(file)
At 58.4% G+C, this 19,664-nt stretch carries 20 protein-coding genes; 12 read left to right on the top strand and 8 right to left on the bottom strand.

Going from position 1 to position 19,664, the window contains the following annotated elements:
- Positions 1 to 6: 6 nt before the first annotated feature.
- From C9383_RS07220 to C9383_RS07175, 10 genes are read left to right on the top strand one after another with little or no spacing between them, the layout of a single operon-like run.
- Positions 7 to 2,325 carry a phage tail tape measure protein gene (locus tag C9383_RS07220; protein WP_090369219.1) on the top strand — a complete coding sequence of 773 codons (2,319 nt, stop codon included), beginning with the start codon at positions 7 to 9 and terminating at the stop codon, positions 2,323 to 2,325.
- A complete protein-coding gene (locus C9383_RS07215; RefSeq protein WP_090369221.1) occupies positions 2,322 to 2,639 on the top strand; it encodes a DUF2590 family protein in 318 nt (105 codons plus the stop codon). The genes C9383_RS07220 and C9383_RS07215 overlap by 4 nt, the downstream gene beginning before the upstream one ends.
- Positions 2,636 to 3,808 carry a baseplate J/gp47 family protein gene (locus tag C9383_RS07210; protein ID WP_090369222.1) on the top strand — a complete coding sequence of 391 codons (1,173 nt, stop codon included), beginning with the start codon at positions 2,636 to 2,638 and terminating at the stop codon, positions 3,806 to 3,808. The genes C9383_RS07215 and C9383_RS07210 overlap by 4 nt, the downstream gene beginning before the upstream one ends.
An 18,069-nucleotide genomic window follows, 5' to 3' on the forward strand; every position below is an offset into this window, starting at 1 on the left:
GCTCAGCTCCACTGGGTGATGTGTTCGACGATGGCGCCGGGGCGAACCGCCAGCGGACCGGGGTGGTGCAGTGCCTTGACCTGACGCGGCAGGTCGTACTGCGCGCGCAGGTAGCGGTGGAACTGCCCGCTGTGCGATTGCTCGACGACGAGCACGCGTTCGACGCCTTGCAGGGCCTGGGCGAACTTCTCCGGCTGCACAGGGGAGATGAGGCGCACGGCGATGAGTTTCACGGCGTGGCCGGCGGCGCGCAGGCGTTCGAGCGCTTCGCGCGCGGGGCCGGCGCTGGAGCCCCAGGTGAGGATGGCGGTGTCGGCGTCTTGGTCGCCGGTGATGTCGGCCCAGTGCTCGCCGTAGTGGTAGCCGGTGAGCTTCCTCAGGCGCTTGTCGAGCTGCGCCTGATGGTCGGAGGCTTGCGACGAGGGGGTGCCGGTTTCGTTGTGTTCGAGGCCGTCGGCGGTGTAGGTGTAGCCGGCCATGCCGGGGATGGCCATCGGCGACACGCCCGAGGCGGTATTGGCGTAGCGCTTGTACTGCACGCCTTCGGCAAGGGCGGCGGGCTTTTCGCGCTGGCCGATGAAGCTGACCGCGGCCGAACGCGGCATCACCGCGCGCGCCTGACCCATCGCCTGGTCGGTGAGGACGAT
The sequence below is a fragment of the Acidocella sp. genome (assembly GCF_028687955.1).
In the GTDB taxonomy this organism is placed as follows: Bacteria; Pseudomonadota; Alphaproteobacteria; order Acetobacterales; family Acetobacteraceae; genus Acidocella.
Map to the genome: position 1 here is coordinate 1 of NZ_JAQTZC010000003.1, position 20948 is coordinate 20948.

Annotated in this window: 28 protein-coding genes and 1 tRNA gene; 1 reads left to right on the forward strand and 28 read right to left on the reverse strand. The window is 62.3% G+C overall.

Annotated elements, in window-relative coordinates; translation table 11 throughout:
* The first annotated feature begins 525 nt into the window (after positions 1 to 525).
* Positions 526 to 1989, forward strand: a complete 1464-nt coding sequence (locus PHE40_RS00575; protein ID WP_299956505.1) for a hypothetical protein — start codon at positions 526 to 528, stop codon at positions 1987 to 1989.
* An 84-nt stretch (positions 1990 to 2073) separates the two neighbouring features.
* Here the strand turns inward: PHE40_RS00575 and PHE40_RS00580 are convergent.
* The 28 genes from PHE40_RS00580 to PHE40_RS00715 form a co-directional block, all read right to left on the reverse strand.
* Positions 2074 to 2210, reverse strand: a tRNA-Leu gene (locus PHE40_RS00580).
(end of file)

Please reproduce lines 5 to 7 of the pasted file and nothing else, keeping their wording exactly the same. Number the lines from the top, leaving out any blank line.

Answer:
- Positions 7 to 2,325 carry a phage tail tape measure protein gene (locus tag C9383_RS07220; protein WP_090369219.1) on the top strand — a complete coding sequence of 773 codons (2,319 nt, stop codon included), beginning with the start codon at positions 7 to 9 and terminating at the stop codon, positions 2,323 to 2,325.
- A complete protein-coding gene (locus C9383_RS07215; RefSeq protein WP_090369221.1) occupies positions 2,322 to 2,639 on the top strand; it encodes a DUF2590 family protein in 318 nt (105 codons plus the stop codon). The genes C9383_RS07220 and C9383_RS07215 overlap by 4 nt, the downstream gene beginning before the upstream one ends.
- Positions 2,636 to 3,808 carry a baseplate J/gp47 family protein gene (locus tag C9383_RS07210; protein ID WP_090369222.1) on the top strand — a complete coding sequence of 391 codons (1,173 nt, stop codon included), beginning with the start codon at positions 2,636 to 2,638 and terminating at the stop codon, positions 3,806 to 3,808. The genes C9383_RS07215 and C9383_RS07210 overlap by 4 nt, the downstream gene beginning before the upstream one ends.